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Mockingjay Wings - Concept to Design

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By Sunnybrook1   |   
19 4 2K (1 Today)
Published: October 22, 2017
So Lalaithiel is looking to make some Mockingjay movie style wings and asked for help sizing them properly. Now, Mockingjays are a fictional bird species, but have similar properties to actual birds, so its tricky but doable. This journal should document my process from concept to design, hopefully it'll help anyone else out there with questions about Part 1.

References - Mockingjay's are a hybrid between the fictional Jabberjays & actual Mockingbirds, so starting there:
Jabberjays art by Sunnybrook1 +  Northern-Mockingbird 51U8285 by Sunnybrook1 =  MockingjayCover by Sunnybrook1 ?

Not bad, on the book cover art the wings are a little longer/thinner than an actual mockingbird, so they have a few more feathers to them, but they seem to share the same most of the same feather shapes as found here:
NOMO primary adult bluebk by Sunnybrook1 NOMO secondary adult by Sunnybrook1

However, we'll be using the MOVIE interpretation, which is best found in the title sequence & movie posters:
Mockingjay IMG 5745 by Sunnybrook1

The wings are not fully open, but already this version is sharper and longer than the book art (probably to look more dramatic, like a bird of prey or a crow/raven), which we'll have to take into account when sizing the feathers.

Luckily, I found a fully-open wing version of the movie one, found here in the form of a metal Christmas ornament:
Mockingjay-Part2-Ornament by Sunnybrook1
I'll be using the left wing for my feather sizing, since it's straighter and less overextended than the right. It's easy to imagine where the wing bones are for the wrist & shoulder, our two most important spots to match up on our human subject. Speaking of which, here she is now!
Mockingjay test size 0 by Sunnybrook1
Thanks Lalaithiel!
Standing with your arm parallel to the ground holding a yardstick is about the best pose you can get for matching up your reference wing to your own arm. I've marked the shoulder & wrist in orange here, and will be doing the same thing for the wing reference, so that initially it's just a matter of rotating & resizing the wing to match.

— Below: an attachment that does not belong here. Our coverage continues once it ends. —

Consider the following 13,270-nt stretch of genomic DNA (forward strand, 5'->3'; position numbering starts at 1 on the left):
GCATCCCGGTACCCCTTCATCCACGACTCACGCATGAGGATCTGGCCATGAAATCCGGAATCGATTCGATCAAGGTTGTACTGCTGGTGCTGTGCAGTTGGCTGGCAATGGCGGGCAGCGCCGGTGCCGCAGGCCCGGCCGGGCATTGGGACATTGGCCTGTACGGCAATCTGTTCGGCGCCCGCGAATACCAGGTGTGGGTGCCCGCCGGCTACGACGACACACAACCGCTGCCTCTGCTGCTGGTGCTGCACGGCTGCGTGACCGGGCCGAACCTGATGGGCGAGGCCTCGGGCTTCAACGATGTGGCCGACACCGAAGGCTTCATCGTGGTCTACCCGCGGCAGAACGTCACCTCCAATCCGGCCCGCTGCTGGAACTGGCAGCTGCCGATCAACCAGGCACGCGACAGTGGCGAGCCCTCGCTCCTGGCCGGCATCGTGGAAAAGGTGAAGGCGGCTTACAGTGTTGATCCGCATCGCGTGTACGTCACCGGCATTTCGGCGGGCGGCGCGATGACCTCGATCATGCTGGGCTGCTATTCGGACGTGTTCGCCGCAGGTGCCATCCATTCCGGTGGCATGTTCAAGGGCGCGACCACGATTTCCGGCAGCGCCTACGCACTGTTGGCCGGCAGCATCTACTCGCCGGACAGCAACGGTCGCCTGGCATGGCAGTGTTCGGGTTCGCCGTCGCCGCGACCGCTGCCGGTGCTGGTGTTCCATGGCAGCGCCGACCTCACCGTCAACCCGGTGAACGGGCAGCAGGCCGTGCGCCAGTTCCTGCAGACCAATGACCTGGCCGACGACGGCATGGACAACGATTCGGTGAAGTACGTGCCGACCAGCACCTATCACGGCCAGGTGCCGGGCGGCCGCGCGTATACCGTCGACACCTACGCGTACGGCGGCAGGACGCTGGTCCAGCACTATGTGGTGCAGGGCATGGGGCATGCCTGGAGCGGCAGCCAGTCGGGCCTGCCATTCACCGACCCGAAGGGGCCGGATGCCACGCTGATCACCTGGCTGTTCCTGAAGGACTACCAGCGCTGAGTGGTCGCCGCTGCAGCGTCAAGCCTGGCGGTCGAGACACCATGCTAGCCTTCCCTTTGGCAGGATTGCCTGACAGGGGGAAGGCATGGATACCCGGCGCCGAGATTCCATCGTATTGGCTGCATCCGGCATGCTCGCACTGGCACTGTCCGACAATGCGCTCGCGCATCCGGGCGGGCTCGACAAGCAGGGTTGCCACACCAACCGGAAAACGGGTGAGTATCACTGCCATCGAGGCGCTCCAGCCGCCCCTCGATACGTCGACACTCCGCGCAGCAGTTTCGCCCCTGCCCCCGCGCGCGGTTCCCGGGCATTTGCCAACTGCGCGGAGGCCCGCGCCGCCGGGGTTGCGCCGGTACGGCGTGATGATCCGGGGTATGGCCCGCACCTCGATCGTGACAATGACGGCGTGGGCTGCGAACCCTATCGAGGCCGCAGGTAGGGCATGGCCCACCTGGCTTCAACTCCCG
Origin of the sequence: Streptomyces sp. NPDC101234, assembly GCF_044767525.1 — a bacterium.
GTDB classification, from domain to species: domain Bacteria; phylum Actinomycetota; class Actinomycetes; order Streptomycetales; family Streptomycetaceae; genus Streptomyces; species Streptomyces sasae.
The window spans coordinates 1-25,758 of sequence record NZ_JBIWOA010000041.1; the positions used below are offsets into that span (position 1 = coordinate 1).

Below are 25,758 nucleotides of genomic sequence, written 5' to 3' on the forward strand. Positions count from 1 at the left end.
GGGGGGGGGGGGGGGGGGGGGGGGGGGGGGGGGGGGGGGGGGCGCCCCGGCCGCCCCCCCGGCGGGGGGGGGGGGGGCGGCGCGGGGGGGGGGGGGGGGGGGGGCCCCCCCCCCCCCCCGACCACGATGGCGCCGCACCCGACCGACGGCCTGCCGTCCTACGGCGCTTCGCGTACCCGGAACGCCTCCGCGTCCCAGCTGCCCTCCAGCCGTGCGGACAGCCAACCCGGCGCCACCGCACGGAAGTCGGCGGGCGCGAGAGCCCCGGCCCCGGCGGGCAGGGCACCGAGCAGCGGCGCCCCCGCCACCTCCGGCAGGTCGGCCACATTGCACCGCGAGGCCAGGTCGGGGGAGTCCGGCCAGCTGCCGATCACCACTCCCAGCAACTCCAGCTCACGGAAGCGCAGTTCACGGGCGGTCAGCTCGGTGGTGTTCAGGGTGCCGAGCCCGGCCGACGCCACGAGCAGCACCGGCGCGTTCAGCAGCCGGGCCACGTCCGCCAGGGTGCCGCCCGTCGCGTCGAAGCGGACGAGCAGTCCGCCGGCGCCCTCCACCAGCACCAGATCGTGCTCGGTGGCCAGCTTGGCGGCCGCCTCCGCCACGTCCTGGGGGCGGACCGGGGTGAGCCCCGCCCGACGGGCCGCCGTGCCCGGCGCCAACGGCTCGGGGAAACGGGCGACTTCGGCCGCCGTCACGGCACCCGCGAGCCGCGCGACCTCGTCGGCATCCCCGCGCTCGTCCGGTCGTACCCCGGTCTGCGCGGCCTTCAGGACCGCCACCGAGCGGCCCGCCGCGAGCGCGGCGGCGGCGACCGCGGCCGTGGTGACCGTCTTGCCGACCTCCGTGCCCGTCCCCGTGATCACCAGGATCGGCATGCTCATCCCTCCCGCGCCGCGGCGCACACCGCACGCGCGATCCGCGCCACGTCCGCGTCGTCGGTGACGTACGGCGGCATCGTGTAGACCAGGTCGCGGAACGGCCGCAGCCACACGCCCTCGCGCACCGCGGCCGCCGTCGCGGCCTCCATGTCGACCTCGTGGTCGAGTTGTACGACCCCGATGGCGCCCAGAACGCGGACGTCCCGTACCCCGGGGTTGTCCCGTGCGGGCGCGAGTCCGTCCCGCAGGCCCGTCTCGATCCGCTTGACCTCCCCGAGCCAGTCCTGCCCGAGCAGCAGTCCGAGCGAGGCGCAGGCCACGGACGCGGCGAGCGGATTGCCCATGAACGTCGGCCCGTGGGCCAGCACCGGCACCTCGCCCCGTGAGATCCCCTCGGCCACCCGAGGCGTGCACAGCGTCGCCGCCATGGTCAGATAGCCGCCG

Mockingjay wing reference 1 by Sunnybrook1 :pointr:  Mockingjay wing reference 2 by Sunnybrook1:pointr:  Mockingjay wing reference backwards feathers by Sunnybrook1 
*tries to ignore the backwards secondary feathers*

Using Paint.NET since it's got simpler mechanics that are easier to explain, though the following could be done just as easily in Inkscape or Photoshop, etc:
 Screenshot (78) by Sunnybrook1
Put the wing on it's own layer with a lower opacity, makes it easier to match up.

Screenshot (79) by Sunnybrook1
Shoulder point locked - once this is in place, drag the (x) n the center of the selected wing to the orange shoulder point, & rotate it until the wing's wrist point is in line with the human reference.

Screenshot (92) by Sunnybrook1
Now hold down 'Shift' and click/drag the upper right corner of the box to resize the reference wing until the 2nd orange point matches up with the wrist marker. Holding down 'Shift' locks the wing's aspect ratio, and prevents you from accidentally making it too thick or skinny.

Exhibit A:
Screenshot (93) by Sunnybrook1
Not bad! It's a wing alright~ Still, take a moment to really look at it. Imagine how the wings would look if you made the feathers this long. Does it feel right? If not, fiddle with it until it does, for instance:

Exhibit B:
Screenshot (94) by Sunnybrook1
The first one feels very big and showy, but might be a bit much for a first-time wing-maker, heavier & harder to navigate in small spaces (also, in Exhibit A the longest feather will definitely drag on the ground if their arms are slack/not held up a certain amount, where with Exhibit B there's a higher chance it'll be possible to give your arms a break & not mess up your feather tips...)

Exhibit A & B overlaid for comparison (a few inches makes a big difference in how the final result feels, I think):
Screenshot (95) by Sunnybrook1
:iconsunnybrook1: "What do you think Lalaithiel, A or B?"
:iconlalaithiel: "B please."
:iconsunnybrook1:  "Gotcha. Now then..."
I recommend using Inkscape for the next part, since every line you make is an object that can be easily manipulated, changed, and measured within the program, but if you don't have the time or energy to download and learn the basics, this can be done in Paint.NET as well, just make sure that each line/feather is on it's own layer.